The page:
Apprenticeships have been used for hundreds of years as a way of passing on the skills of a trades person from generation to generation. In fact, apprenticeship can be traced back to the 12th century in Mediaeval Europe when artisans found it beneficial to ban together. In the Middle Ages, young teenagers worked as apprentices doing manual labour and chores while learning the tricks of a trade. The apprentices were required to work and live with their ‘master’ for the duration of their apprenticeship which usually lasted between seven to ten years.
Throughout history, many famous individuals have gained the knowledge and experience that they needed to succeed by working as apprentices.
Benjamin Franklin, best known for inventing the lightning rod, bifocals and as being one of the Founding Fathers of the United States, worked as an apprentice for his older brother James. He was thirteen when he started as a printer’s apprentice, working for James who was the editor and printer of the “New England Courant”, the fourth newspaper published in the colonies.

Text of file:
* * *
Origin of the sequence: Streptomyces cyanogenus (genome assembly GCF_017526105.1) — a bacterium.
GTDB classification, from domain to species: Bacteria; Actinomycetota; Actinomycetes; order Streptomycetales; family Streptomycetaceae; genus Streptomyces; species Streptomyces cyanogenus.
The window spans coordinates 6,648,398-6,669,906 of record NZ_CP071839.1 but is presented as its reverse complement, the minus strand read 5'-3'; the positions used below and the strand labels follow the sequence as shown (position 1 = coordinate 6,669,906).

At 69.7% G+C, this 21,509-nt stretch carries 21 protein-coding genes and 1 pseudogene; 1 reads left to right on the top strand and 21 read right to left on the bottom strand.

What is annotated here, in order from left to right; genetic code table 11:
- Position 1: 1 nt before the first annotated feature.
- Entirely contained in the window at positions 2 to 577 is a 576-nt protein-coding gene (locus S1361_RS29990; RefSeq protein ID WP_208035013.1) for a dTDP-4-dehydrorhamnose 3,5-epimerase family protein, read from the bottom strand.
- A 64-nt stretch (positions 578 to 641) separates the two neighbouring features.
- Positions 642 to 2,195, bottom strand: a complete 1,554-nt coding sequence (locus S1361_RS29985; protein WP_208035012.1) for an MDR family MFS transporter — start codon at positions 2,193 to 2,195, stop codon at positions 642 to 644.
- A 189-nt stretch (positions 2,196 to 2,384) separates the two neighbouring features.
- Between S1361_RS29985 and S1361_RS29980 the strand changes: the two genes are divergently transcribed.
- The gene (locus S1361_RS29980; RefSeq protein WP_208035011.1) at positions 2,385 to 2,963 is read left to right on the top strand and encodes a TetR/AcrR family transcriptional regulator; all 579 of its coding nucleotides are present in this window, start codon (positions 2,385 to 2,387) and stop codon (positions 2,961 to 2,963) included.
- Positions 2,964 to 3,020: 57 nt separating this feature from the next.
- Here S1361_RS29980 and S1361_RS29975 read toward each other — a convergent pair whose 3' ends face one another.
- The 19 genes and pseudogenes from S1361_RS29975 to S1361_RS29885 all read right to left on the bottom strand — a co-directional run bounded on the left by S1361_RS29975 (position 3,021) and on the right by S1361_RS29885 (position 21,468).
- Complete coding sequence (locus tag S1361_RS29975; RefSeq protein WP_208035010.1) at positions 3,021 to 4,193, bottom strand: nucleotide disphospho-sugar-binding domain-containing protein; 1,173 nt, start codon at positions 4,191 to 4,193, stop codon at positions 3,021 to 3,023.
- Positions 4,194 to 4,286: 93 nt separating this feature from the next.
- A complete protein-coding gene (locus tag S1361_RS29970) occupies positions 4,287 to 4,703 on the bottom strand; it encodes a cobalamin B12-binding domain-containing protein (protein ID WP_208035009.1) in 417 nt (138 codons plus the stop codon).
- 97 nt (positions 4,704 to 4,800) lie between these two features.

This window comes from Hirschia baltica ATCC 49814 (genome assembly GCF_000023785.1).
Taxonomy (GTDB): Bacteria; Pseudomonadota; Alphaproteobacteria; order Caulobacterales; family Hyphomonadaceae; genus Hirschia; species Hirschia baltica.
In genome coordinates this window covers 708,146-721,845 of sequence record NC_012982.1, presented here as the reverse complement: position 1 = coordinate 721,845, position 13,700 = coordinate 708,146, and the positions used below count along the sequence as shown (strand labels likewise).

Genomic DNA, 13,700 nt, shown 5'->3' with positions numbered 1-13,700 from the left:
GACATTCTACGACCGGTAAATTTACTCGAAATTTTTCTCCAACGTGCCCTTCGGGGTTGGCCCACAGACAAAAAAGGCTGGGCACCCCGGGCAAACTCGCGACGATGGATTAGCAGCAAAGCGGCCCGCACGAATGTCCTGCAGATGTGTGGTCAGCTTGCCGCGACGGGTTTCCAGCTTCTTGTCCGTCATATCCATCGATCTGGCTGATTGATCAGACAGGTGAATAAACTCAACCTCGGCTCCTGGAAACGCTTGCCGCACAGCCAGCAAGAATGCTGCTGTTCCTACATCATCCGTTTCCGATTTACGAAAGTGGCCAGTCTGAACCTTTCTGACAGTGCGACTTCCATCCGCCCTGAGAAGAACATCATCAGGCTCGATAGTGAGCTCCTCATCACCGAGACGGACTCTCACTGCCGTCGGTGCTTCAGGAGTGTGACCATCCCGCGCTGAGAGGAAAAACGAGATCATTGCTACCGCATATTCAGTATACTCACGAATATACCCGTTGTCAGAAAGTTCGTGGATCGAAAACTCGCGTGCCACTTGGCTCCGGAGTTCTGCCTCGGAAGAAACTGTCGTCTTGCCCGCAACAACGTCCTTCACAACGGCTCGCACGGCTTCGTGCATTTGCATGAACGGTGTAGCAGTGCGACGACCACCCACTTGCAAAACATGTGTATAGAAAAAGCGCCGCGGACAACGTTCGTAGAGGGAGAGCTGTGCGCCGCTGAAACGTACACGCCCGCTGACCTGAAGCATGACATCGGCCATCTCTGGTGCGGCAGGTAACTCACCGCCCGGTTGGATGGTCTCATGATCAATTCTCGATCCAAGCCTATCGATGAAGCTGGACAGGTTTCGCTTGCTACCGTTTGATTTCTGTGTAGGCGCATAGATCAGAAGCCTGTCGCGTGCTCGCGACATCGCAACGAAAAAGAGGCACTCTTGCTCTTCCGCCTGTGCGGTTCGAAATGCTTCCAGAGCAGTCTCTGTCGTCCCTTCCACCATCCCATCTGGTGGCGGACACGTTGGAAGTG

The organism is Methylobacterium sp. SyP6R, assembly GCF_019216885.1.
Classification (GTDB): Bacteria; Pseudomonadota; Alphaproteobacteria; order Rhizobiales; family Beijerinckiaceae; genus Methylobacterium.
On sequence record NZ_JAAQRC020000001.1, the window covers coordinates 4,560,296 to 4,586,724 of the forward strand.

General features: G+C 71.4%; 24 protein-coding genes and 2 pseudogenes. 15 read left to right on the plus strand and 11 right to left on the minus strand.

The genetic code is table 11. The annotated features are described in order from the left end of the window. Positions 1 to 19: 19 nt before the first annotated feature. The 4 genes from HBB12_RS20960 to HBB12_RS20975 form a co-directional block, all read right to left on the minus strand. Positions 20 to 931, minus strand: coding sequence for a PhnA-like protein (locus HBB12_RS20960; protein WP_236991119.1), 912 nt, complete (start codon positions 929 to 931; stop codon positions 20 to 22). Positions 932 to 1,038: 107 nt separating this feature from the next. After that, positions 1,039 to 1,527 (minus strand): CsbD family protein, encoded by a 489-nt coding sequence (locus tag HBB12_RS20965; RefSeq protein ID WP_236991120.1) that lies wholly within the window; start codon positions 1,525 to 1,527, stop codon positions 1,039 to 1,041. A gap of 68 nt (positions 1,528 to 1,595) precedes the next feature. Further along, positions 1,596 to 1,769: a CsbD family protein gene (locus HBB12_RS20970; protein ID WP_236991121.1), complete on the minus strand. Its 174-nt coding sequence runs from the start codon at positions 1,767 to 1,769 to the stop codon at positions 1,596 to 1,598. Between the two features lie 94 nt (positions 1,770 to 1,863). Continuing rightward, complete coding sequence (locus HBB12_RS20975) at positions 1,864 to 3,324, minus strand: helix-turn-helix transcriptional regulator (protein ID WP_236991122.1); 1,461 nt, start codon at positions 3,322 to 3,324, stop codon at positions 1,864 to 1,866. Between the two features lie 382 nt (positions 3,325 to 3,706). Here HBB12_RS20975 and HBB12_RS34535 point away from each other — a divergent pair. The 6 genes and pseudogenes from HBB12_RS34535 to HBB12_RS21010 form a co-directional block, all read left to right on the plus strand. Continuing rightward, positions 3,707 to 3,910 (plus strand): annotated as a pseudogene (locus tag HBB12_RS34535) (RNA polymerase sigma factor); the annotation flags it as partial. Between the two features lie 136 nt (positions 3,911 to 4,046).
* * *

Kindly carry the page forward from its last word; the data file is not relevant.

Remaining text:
The famous artist Vincent Van Gogh worked as an apprentice for Goupil & Cie international art dealers. He began when he was sixteen, working in several different places including London and Paris. Van Gogh, however, was fired in March 1876.
Henry Ford, father of the Ford Motor Company, was an apprentice machinist. He left his family’s farm at the age of seventeen and moved to Detroit to become an apprentice. Two years later he had completed his apprenticeship and was a certified machinist. Using this knowledge and experience Henry Ford was able to develop the Model T automobile, revolutionising transportation.
By taking the initiative to gain valuable work experience while learning important skills from a professional, you are on your way to success! With an apprenticeship under your tool belt, you can’t lose.
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